“Nationwide reported that house prices rose 1.7% month-on-month in July following declines of 1.6% month-on-month in June and 1.7% in May which had been the first monthly drops on their measure since last September and the largest declines since February 2009. The year-on-year change in house prices moved back into positive territory in July, rising 1.5%; this followed a dip of 0.1% year-on-year in June which had been the first annual declines in house prices since December 2012.”

Housing market activity has picked up since restrictions started to be eased, reinforced by the Stamp Duty break

Howard Archer continues: “The housing market was brought to a standstill from late-March through to mid-May by the lockdown.

“Relief for the housing market in England came from an easing of restrictions on 13 May. The easing of restrictions for the Welsh, Northern Irish and Scottish (at end of month) housing markets occurred during June.

“There was an immediate pick-up in housing market activity following the easing of restrictions, which was then reinforced by the Chancellor’s raising of the Stamp Duty threshold to £500,000 from mid-July until 31 March 2021.

“The Bank of England reported that mortgage approvals for house purchases for house purchases rose to 40,010 in June after falling to a record low of 9,273 in May from 15,856 in April, 56,340 in March and a more than 6-year high of 73,660 in February. Even so, while an improvement on May, June’s level of 40,010 was still down 39.4% year-on-year and the third lowest level of mortgage approvals for house purchases since January 2009.

“Furthermore, Rightmove reported that a record number of home sales were agreed between mid-July and early-August.

“The monthly RICS residential monthly survey for July observed that “the ongoing recovery in sales market activity gained further momentum over the month. Anecdotal evidence suggests the Stamp Duty holiday, introduced from the 8th July, is playing a significant role in lifting demand. That said, despite the recent pick-up, respondents are circumspect on the prospect of this impetus being maintained once wider government support measures are phased out across the economy later in the year.” The survey reported significant rises in July in buyer enquiries, agreed sales and new instructions to sell.”

Outlook for the UK housing market

Howard Archer adds: “Housing market activity may see a further pick-up in the near term providing some support to prices, as a result of the raising of the Stamp Duty threshold, along with the release of some pent-up activity following the easing of lockdown restrictions. The easing of lockdown restrictions affecting the housing market has occurred later in Wales, Scotland and Northern Ireland than in England, so there may be some catching up there. This could result in house prices firming modestly over the next few months.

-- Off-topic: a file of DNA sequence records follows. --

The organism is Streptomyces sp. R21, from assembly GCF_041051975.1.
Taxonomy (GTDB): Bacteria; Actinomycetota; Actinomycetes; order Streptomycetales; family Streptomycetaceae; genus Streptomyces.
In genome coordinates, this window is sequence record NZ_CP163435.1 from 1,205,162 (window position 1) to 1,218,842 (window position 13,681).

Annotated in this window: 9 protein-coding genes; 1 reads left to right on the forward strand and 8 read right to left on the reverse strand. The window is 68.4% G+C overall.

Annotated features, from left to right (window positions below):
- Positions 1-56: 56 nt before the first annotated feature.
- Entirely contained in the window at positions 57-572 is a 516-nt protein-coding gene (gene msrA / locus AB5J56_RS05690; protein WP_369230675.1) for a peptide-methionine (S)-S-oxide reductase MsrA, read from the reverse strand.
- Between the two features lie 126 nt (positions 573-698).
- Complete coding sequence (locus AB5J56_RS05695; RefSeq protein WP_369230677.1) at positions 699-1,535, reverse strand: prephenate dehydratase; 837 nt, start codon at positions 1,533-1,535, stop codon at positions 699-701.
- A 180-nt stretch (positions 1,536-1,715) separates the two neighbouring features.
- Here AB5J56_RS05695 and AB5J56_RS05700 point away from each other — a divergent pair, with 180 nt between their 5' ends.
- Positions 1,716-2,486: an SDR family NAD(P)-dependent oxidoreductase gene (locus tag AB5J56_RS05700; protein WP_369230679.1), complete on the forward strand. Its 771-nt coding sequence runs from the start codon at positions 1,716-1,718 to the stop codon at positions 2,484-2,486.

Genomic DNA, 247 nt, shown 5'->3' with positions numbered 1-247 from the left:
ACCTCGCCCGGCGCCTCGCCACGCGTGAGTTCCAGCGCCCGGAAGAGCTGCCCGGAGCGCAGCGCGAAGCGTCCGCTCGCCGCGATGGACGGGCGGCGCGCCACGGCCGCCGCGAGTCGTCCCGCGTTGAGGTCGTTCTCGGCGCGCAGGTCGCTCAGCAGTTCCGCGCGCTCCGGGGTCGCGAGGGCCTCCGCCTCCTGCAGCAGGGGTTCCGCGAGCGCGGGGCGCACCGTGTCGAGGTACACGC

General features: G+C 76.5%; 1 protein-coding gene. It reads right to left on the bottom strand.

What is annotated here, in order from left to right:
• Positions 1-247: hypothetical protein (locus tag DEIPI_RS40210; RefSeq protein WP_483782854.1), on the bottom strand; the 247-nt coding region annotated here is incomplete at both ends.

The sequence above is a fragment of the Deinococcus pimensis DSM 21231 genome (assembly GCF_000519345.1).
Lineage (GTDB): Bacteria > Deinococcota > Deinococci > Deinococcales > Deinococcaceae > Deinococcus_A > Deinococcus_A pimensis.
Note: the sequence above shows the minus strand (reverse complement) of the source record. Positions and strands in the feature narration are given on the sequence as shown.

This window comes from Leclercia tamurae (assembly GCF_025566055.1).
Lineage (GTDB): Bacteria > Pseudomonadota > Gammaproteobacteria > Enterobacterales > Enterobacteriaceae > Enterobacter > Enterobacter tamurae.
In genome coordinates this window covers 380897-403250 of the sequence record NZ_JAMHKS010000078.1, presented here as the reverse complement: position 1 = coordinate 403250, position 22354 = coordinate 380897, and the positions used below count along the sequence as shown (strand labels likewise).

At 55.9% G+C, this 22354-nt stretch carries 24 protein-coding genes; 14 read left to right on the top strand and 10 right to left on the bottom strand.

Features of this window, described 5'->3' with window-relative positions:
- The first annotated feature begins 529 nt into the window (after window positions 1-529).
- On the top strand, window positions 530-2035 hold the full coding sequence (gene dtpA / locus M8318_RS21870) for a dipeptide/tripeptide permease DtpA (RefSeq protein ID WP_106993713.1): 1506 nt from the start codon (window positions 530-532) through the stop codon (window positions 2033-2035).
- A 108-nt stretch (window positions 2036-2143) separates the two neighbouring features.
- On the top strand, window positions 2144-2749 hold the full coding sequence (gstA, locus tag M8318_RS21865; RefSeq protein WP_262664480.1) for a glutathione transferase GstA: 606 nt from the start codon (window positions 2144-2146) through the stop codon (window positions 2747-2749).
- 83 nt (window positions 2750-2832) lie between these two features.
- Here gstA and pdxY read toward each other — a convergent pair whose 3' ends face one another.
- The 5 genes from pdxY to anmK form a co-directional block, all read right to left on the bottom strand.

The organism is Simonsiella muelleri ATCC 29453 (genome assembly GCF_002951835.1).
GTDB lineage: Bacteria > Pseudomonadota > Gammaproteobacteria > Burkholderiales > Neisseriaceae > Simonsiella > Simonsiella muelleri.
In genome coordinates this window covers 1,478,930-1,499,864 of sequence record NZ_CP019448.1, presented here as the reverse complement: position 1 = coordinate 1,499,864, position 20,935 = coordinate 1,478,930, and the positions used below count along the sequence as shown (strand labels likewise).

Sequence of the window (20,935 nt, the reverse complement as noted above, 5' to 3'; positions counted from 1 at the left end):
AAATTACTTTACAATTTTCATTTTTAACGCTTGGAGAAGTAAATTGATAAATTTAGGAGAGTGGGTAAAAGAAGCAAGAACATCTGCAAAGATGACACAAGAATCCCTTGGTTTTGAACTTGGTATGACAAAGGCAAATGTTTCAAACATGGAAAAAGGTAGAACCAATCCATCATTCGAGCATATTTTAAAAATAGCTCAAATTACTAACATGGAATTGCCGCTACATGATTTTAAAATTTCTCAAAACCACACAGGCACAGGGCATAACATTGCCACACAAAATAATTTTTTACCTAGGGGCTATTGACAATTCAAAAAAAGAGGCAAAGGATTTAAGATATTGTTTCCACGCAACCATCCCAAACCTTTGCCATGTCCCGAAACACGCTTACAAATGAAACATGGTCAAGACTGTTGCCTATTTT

“Nevertheless, the EY ITEM Club suspects the upside for the housing market will be limited due to challenging fundamentals for consumers. Many people have already lost their jobs, despite the supportive Government measures, while others will be concerned that they may still end up losing their job once the furlough scheme ends. Additionally, many incomes have been affected. Consumer confidence is currently still low compared to long-term norms and many people are likely to remain cautious for some time to come when making major spending decisions such as buying or moving house.

“The EY ITEM Club suspects that the housing market is likely to come under pressure over the final months of 2020 when there is likely to be a rise in unemployment as the furlough scheme draws to a close in October. This will not only adversely affect the fundamentals for house buyers, but also likely fuel caution on committing to buying a house. Consequently, the EY ITEM Club predicts that the housing market could struggle late on in 2020 with house prices coming under downward pressure.

“The EY ITEM Club expects the housing market to remain under pressure over the early months of 2021, although some temporary support in the first quarter will likely come from buyers looking to take advantage of the Stamp Duty threshold increase before it ends on 31 March – although there is always the possibility that the Chancellor could extend it in the Autumn Budget.

“Consequently, the EY ITEM Club suspects that house prices could be around 3% lower than now around the turn of the year.

“The EY ITEM Club does expect housing market activity to gradually improve as 2021 progresses and the UK’s economic recovery gains traction, the labour market starts to recover and consumer confidence improves. Very low borrowing costs should also help with the Bank of England unlikely to lift interest rates from 0.10% during 2021. Even so, the EY ITEM Club expects house price gains to be no more than 2-3% in 2021.”